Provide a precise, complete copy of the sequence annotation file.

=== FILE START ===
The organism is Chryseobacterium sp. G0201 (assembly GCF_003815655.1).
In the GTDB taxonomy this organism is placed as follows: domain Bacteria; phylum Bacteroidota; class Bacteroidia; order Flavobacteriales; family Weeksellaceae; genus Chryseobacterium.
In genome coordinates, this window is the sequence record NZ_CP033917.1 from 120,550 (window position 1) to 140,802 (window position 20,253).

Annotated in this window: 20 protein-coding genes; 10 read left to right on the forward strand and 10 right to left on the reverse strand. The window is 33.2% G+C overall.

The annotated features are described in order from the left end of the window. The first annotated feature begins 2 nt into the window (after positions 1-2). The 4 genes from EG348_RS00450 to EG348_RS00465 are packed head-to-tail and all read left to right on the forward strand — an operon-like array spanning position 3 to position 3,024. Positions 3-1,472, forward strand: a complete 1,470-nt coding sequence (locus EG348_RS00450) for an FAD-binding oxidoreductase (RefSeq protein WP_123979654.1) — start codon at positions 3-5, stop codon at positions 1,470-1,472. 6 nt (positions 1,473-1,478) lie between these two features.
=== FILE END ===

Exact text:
The organism is Chryseobacterium sp. G0201 (assembly GCF_003815655.1).
In the GTDB taxonomy this organism is placed as follows: domain Bacteria; phylum Bacteroidota; class Bacteroidia; order Flavobacteriales; family Weeksellaceae; genus Chryseobacterium.
In genome coordinates, this window is the sequence record NZ_CP033917.1 from 120,550 (window position 1) to 140,802 (window position 20,253).

Annotated in this window: 20 protein-coding genes; 10 read left to right on the forward strand and 10 right to left on the reverse strand. The window is 33.2% G+C overall.

The annotated features are described in order from the left end of the window. The first annotated feature begins 2 nt into the window (after positions 1-2). The 4 genes from EG348_RS00450 to EG348_RS00465 are packed head-to-tail and all read left to right on the forward strand — an operon-like array spanning position 3 to position 3,024. Positions 3-1,472, forward strand: a complete 1,470-nt coding sequence (locus EG348_RS00450) for an FAD-binding oxidoreductase (RefSeq protein WP_123979654.1) — start codon at positions 3-5, stop codon at positions 1,470-1,472. 6 nt (positions 1,473-1,478) lie between these two features.